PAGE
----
Fight for 8 FLDS children renewed
SAN ANGELO — Texas Child Protective Services moved Tuesday to return eight polygamist sect children to foster care, the first such action since the Texas Supreme Court ordered these children and more than 400 others returned to their parents in May.
The six girls and two boys, ages 5 to 17, are in four Fundamentalist Church of Jesus Christ of Latter Day Saints households that either refuse to condemn underage marriages in writing or are actively involved with the practice, according to CPS affidavits filed in San Angelo.
Asked if the eight children are in danger, Charles Childress, a CPS attorney from Austin who filed the agency’s motions, would only say: “That’s what the judge is being asked to decide.”
A Sept. 25 hearing before state District Judge Barbara Walther has been scheduled.
The four petitions for state conservatorship, or custody, of the six girls and two boys were filed after CPS caseworkers say they could not get the parents of the eight to sign what is known as a safety plan.
The plan requires parents’ promise to keep the child safe from harm and meet certain CPS requirements such as providing the child’s parentage and medical documents.
On its face, Tuesday’s filing for custody is no different than hundreds of others filed in Texas courts each year when parents retreat from the CPS bargaining table.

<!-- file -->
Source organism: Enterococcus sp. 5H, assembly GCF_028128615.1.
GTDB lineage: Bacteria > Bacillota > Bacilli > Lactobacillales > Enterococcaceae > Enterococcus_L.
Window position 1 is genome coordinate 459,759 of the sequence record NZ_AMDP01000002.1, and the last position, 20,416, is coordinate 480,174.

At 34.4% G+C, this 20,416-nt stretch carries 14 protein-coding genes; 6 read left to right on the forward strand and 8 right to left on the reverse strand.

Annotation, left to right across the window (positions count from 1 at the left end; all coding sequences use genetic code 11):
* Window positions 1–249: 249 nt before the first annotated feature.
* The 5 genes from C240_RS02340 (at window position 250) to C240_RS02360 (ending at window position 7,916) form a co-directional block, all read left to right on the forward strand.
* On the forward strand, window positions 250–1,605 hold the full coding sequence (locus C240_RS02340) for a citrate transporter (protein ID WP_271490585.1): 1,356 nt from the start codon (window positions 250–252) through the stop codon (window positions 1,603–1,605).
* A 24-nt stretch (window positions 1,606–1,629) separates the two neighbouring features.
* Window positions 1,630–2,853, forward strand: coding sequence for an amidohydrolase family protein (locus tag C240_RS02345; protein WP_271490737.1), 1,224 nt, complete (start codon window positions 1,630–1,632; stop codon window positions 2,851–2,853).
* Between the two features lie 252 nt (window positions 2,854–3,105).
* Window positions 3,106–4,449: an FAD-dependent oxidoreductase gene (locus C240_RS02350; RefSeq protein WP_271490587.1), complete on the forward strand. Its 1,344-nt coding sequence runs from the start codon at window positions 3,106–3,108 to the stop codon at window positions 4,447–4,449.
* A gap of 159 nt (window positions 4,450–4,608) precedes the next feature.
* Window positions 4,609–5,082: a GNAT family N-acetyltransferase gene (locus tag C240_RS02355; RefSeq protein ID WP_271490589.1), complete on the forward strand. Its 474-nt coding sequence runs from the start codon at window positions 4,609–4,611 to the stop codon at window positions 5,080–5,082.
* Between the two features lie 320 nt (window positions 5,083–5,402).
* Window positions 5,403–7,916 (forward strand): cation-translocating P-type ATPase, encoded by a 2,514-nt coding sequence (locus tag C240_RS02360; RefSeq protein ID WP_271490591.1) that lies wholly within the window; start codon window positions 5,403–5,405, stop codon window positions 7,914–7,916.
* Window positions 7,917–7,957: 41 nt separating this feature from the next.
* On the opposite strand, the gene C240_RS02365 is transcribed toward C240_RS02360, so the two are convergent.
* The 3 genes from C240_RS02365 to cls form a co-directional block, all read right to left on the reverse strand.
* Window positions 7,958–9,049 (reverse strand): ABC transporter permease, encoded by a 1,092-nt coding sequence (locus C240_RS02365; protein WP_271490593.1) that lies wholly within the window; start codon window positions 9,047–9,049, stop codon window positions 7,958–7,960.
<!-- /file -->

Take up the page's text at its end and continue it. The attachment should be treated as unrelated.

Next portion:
But it is the supporting documents, including caseworker affidavits, letters and diaries from FLDS members, including sect president Warren Jeffs, that offer a rare peek inside the state’s sexual abuse investigation that started March 28 with a purported phone call from inside the sect’s West Texas ranch to a women’s shelter in San Angelo.
That call, now considered a hoax, sparked the largest child abuse investigation in the nation and locked the child welfare agency in a battle with FLDS, the largest breakaway Mormon sect in the country.
Among the evidence CPS workers filed are documents that show a flurry of underage marriages involving at least 10 girls in 2005 and 2006. Of those, two were 12 years old, two were 14, five were 15 and one was 16.
Interviews with the some of the eight children by CPS workers showed that they believed there was nothing wrong with underage marriage.
A 14-year-old who was “spiritually married” three weeks after her 12th birthday to Jeffs, the 52-year-old FLDS president, gave a CPS worker a “disgusted look,” when the worker asked her if a 40-year-old man impregnating a 13-year-old girl was sexual abuse.
“(The girl) stated that it isn’t what CPS is making it to be,” CPS caseworker Ruby Gutierrez wrote in her affidavit. “She said that the marriages are pure. Further, (the girl) stated that this can’t be a crime because Heavenly Father is the one that tells Warren (Jeffs) when a girl is ready to get married and that he is only following the word of Heavenly Father.”